My only thought is that for the first connection attempt the client and server have to be in the same subnet, but after that it can be wherever, as long as they’re reachable, done as some sort of artificial restriction on how these things can connect. If that’s the case… that’s annoying. I’d rather have one of my servers doing what it’s supposed to be doing (running on datacenter power 24x7 with gobs of bandwidth) versus devoting one of my desktops to being on and sitting around all day so it can serve local content. If Roon wanted to prevent a ton of people connecting to public Roon servers there are ways around that don’t involve neutering network connectivity and limiting options.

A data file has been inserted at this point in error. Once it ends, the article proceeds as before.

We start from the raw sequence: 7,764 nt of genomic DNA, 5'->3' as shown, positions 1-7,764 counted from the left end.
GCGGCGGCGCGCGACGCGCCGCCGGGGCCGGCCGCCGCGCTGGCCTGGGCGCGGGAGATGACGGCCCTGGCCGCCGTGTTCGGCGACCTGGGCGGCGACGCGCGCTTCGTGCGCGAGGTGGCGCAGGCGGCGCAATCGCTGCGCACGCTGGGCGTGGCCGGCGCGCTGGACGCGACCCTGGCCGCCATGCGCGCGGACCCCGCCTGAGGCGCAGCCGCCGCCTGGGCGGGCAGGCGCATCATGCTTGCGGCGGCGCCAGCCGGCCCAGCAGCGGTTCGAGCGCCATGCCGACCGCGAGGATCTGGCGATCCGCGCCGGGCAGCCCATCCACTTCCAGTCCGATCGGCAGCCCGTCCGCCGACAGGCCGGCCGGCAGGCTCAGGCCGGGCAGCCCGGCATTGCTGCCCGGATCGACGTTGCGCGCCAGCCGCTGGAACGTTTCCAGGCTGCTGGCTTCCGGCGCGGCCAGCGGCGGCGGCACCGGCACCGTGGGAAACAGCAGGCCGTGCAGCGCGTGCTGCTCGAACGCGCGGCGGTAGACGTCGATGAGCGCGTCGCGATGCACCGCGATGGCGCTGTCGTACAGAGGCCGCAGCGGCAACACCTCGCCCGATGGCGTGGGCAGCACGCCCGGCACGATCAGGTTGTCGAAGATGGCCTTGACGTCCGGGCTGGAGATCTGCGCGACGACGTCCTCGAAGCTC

Just edited this to clarify for non tech folks what the issue is - a deliberate Roon limitation, not some sort of technical hurdle that is difficult to overcome. I find this disheartening, as the audiophile community, of which is a big part of the audience Roon caters to, is used to doing what they can to optimize experiences.

This extends to software; even if it’s unconventional or difficult, enthusiasts will often go the distance to optimize for their situation. It’s disappointing to Roon take this kind of artificially limiting approach.

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hi Joselito, did you find any workaround to the deliberate Roon limitation. I am strugling with the same, as many others do… :frowning:

Unfortunately no. Ironically if you have a remote subnet that you bridge into the subnet that Roon is on (basically using any layer 2 bridging like VPLS, VXLANs, or even something like a Linux gretap interface) will allow you to use it remotely. Still, an overly complex workaround for something that should be natively supported and not intentionally hobbled.